Do We Need an Autopsy?
If there is any question as to the exact cause of death, then yes. Three things must be proven to have a viable medical negligence case:
- a negligent act or failure to act, that;
- directly causes in its natural and continuous sequence;
- injury or death.
If there is a question at all about the cause of death an autopsy will almost always provide the answer. This is a necessary element in any wrongful death case. If you believe the cause of death was from something a health care provider did or did not do push for an autopsy.
I have seen cases where healthcare providers list generic causes of death such as, cardiopulmonary arrest. But, what caused the cardiopulmonary arrest, an unexpected pulmonary embolism or internal bleeding post-surgery that was not diagnosed?
How do I get an autopsy?
Oklahoma law requires the state medical examiner to perform an autopsy under certain circumstances. These circumstances are specified in Title 63 O.S. 938 https://www.oscn.net/applications/oscn/DeliverDocument.asp?CiteID=99883 .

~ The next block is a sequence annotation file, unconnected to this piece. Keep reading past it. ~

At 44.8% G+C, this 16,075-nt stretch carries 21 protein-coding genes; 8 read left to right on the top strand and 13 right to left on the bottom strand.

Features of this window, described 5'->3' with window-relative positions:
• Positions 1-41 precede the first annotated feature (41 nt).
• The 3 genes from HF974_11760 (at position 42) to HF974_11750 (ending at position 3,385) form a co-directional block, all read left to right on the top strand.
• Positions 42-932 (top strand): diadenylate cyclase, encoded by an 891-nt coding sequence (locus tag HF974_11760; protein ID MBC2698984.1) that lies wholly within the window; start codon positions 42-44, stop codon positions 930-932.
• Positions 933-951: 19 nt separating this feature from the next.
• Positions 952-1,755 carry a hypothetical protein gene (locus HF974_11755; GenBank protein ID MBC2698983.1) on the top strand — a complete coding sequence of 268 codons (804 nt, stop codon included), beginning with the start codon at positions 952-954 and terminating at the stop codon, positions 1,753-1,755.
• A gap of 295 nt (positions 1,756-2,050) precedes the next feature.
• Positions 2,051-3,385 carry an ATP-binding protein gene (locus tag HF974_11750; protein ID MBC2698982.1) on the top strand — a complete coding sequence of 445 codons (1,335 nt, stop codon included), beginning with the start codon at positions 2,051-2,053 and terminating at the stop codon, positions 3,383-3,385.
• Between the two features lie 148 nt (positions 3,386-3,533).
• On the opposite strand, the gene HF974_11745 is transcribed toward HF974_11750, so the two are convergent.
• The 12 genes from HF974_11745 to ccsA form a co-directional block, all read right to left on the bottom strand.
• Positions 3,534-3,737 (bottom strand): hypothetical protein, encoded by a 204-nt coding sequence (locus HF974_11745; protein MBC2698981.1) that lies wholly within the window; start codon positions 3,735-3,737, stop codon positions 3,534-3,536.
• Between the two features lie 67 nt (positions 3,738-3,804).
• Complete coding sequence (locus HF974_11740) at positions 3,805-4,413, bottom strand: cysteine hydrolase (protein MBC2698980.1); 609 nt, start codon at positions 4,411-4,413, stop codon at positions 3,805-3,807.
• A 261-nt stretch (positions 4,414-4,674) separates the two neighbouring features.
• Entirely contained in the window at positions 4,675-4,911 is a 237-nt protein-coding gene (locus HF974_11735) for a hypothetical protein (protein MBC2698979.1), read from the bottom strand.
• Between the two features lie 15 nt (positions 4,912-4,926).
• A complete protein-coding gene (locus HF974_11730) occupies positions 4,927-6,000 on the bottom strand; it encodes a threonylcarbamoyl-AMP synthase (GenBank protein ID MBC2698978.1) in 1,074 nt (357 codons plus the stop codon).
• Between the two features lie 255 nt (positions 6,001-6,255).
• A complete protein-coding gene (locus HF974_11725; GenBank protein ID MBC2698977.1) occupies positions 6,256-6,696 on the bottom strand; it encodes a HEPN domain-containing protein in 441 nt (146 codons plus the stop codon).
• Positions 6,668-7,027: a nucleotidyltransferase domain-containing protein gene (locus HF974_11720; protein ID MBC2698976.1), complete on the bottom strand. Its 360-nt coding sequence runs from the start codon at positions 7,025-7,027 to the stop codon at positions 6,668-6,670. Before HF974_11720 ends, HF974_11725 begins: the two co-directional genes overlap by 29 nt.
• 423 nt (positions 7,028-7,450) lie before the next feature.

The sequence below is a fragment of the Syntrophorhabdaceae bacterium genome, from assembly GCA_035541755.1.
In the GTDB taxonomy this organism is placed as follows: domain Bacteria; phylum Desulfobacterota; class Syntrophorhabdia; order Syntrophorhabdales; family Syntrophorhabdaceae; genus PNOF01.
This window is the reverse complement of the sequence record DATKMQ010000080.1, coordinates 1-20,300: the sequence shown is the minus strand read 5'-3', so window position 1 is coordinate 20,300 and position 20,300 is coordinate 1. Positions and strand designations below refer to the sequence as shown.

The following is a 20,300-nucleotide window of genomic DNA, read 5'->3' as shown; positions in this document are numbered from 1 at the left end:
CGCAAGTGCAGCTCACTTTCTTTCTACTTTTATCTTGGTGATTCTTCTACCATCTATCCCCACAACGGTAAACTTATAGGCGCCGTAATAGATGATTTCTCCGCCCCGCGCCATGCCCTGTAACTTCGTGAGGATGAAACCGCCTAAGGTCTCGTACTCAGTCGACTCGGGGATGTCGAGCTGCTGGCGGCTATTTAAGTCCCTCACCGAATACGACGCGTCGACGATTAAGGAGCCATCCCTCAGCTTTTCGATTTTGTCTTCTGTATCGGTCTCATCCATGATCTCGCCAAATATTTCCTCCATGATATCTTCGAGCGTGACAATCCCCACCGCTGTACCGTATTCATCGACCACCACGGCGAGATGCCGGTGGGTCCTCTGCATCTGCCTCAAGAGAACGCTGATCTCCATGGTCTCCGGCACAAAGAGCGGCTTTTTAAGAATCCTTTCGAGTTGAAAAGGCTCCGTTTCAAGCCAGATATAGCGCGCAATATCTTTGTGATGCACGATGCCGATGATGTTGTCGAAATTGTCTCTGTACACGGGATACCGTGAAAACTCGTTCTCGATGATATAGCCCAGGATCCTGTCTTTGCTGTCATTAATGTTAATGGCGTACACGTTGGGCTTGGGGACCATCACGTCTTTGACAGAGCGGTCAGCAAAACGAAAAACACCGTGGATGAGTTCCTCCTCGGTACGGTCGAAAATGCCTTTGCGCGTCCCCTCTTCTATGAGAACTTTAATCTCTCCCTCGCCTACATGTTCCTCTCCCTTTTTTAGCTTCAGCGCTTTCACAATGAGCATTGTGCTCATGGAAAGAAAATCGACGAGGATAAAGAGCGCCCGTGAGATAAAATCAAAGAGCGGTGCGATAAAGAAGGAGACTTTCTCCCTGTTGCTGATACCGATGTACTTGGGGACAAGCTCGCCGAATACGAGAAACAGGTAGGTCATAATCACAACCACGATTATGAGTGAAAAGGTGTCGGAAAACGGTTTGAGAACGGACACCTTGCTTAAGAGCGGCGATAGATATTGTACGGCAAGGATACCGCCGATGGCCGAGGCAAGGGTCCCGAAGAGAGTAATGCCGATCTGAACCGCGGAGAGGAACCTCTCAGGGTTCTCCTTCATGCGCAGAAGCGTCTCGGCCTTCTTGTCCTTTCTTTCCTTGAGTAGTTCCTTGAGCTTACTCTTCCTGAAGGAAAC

Deaths that are medically unexpected and that occur in the course of a therapeutic procedure require autopsy.
Even then, the medical examiner will sometimes decline because they believe the cause of death is not in question. If after pushing you can not get the Oklahoma Medical Examiner to perform an autopsy, private autopsies are available and are often done by off duty state medical examiners. Ask the healthcare institution to pay for it. Get the hospital’s management involved and ask that they pay for an autopsy. You can also pay for one yourself. The service is actually called, Private Autopsy Service, their website is: https://www.autopsyok.com/